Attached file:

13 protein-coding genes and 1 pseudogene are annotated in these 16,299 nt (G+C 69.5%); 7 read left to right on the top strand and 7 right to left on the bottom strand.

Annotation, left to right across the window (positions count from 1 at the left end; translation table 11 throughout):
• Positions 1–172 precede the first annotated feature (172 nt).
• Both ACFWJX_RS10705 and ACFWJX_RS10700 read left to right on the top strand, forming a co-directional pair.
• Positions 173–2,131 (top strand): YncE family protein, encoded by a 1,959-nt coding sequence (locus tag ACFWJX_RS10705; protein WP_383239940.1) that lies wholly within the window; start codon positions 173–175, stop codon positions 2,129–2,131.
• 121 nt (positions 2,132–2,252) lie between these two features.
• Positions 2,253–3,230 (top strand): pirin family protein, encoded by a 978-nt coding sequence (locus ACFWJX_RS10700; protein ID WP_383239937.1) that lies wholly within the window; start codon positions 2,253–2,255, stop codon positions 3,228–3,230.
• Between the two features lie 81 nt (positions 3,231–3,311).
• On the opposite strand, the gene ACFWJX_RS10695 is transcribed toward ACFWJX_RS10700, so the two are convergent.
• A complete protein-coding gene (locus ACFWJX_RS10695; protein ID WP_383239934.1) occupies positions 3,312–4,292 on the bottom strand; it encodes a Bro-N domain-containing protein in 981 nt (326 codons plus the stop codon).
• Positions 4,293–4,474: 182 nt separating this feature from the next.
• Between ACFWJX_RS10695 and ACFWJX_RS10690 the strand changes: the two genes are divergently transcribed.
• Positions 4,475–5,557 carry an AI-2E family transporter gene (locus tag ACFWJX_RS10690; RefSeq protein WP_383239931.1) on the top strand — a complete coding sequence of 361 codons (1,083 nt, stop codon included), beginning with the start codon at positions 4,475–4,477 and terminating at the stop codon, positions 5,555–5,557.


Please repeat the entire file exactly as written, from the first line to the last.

13 protein-coding genes and 1 pseudogene are annotated in these 16,299 nt (G+C 69.5%); 7 read left to right on the top strand and 7 right to left on the bottom strand.

Annotation, left to right across the window (positions count from 1 at the left end; translation table 11 throughout):
• Positions 1–172 precede the first annotated feature (172 nt).
• Both ACFWJX_RS10705 and ACFWJX_RS10700 read left to right on the top strand, forming a co-directional pair.
• Positions 173–2,131 (top strand): YncE family protein, encoded by a 1,959-nt coding sequence (locus tag ACFWJX_RS10705; protein WP_383239940.1) that lies wholly within the window; start codon positions 173–175, stop codon positions 2,129–2,131.
• 121 nt (positions 2,132–2,252) lie between these two features.
• Positions 2,253–3,230 (top strand): pirin family protein, encoded by a 978-nt coding sequence (locus ACFWJX_RS10700; protein ID WP_383239937.1) that lies wholly within the window; start codon positions 2,253–2,255, stop codon positions 3,228–3,230.
• Between the two features lie 81 nt (positions 3,231–3,311).
• On the opposite strand, the gene ACFWJX_RS10695 is transcribed toward ACFWJX_RS10700, so the two are convergent.
• A complete protein-coding gene (locus ACFWJX_RS10695; protein ID WP_383239934.1) occupies positions 3,312–4,292 on the bottom strand; it encodes a Bro-N domain-containing protein in 981 nt (326 codons plus the stop codon).
• Positions 4,293–4,474: 182 nt separating this feature from the next.
• Between ACFWJX_RS10695 and ACFWJX_RS10690 the strand changes: the two genes are divergently transcribed.
• Positions 4,475–5,557 carry an AI-2E family transporter gene (locus tag ACFWJX_RS10690; RefSeq protein WP_383239931.1) on the top strand — a complete coding sequence of 361 codons (1,083 nt, stop codon included), beginning with the start codon at positions 4,475–4,477 and terminating at the stop codon, positions 5,555–5,557.